In defiance of the odds stacked against them, substantial numbers of students with refugee backgrounds (SRBs) are entering Australian universities. An estimate for the University of Western Sydney suggests that 1500 students - 3 percent of the undergraduate candidature - may be SRBs. Hitherto most studies of SRBs have focused on student needs at the primary and secondary level. Much of this literature casts SRBs as victims, emphasising past trauma and psychological disturbance, and focusing on the disjunction their prior schooling and the requirements of the Australian education system.
This paper takes a different approach. Its focus is on University students and it shows them to be active agents for pedagogical change. At this stage, little research has been done on the needs of SRBs at the University level. As a result of the Bradley Review's targets for expansion and equity, most Universities are now monitoring the needs of student subgroups considered to be 'at risk' of attrition or poor academic progress. However, SRBs are still being overlooked for targeted support because most Australian universities have not yet recognized them as a distinct equity subgroup. This paper reports initial outcomes of a project funded by the DEEWR Office of Learning and Teaching, in which a small but widely representative group of SRBs were employed by UWS as Facilitators to assist in the development of a support network for first-year SRBs and other new arrivals from language backgrounds other than English.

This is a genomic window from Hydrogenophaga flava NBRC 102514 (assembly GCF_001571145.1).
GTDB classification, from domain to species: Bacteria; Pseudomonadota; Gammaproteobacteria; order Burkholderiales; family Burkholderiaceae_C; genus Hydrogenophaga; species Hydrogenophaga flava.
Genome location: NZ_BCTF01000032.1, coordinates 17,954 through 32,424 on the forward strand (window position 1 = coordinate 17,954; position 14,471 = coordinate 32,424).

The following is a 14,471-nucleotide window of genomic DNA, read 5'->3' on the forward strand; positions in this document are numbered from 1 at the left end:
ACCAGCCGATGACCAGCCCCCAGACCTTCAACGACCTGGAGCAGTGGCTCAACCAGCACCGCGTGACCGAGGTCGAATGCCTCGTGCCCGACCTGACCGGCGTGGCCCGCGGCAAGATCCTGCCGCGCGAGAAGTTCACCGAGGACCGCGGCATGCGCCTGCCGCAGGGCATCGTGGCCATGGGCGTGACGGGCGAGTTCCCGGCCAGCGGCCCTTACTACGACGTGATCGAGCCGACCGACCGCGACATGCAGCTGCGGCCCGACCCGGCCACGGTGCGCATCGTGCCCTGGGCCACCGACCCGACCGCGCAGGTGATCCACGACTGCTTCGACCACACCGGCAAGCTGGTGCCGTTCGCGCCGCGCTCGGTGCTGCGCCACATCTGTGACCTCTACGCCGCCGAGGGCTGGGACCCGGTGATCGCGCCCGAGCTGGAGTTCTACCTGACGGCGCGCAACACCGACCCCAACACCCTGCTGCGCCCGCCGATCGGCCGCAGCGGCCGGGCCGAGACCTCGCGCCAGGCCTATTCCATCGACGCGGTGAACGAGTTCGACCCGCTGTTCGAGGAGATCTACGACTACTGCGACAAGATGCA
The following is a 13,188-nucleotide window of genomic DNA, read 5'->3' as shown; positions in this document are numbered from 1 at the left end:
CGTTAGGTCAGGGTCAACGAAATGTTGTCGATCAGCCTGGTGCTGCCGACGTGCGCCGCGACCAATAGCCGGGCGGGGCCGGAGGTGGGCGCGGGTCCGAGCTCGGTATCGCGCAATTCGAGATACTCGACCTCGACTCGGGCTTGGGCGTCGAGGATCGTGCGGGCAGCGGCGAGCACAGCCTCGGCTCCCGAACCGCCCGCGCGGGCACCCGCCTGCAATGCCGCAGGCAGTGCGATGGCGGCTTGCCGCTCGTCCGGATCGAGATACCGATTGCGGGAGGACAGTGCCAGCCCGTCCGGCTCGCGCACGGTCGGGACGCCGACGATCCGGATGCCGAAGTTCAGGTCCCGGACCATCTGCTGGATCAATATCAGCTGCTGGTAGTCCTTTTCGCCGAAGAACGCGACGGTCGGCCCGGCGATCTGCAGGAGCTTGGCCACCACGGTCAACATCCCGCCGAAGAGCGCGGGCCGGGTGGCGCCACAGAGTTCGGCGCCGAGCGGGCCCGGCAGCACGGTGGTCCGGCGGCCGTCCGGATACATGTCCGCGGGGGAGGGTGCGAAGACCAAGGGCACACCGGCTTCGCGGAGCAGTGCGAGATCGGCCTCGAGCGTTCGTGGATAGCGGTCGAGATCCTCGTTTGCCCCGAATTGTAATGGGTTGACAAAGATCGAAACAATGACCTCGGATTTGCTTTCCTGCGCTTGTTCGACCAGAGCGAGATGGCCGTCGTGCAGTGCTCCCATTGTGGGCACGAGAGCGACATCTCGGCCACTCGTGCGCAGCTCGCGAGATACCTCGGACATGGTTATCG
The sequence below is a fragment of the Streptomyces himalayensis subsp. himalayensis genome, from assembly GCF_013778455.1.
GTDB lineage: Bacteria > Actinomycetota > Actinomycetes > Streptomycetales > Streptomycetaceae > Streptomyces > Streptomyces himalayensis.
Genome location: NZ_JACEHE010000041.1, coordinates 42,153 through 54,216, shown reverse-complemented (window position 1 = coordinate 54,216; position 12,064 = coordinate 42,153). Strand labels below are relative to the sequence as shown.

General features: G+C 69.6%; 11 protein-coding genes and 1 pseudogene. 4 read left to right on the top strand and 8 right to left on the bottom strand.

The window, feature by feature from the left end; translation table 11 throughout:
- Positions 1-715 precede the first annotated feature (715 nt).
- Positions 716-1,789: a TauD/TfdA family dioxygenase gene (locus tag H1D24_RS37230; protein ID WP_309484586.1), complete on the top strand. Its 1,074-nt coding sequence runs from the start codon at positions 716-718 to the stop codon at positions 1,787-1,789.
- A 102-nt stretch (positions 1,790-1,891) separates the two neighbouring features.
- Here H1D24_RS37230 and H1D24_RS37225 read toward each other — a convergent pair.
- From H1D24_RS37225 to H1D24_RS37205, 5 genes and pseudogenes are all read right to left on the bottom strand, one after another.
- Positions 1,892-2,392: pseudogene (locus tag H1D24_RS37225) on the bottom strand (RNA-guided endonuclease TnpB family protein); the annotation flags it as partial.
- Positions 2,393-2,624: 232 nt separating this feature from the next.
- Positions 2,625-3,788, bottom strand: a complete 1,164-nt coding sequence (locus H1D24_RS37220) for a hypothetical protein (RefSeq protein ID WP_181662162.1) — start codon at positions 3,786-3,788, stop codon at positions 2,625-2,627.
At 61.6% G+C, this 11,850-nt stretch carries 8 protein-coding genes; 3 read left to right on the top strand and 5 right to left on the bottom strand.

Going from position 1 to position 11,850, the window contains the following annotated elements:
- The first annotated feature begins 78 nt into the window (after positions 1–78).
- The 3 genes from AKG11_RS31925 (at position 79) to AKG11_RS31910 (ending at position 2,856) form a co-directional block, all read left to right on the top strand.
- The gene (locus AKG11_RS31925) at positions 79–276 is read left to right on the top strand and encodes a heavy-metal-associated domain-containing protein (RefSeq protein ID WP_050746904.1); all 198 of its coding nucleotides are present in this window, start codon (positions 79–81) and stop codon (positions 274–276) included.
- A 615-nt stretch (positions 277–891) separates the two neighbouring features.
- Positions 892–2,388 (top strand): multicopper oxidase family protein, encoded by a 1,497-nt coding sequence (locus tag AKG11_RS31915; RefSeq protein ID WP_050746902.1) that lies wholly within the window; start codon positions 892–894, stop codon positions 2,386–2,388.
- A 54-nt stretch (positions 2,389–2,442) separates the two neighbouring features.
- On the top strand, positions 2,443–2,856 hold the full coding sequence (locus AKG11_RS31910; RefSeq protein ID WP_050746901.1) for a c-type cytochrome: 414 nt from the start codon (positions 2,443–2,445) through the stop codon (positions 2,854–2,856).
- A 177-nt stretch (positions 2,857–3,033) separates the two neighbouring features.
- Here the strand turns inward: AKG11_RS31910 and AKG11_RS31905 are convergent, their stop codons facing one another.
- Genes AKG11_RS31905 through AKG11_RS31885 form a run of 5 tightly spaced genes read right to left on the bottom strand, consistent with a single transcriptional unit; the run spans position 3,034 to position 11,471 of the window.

In 2012, a new study unit was launched at UWS through which second- and third-year students delivered coaching on a for-credit basis to first-year students. Academic and student-support staff provided tuition in a range of areas including mentoring skills, literacy and writing, referencing, and library use. Ethical consent was gained to interview Facilitators and use student reflections after grades were awarded. Throughout these interviews Facilitators referred to themselves as active agents for pedagogical change, supporting the student-coaches and helping them understand what would be useful, and why it was important. More specifically, they saw themselves as people whose very presence at UWS challenged the unselfconscious racism often expressed by other students, and even by staff. Recounting an incident in which a fellow student told a Facilitator (Zainab: pseudonym) that she was really surprised she spoke English because she was African, Zainab said, 'So it's really good for them that we're here, because they learn to get over their stereotypes!'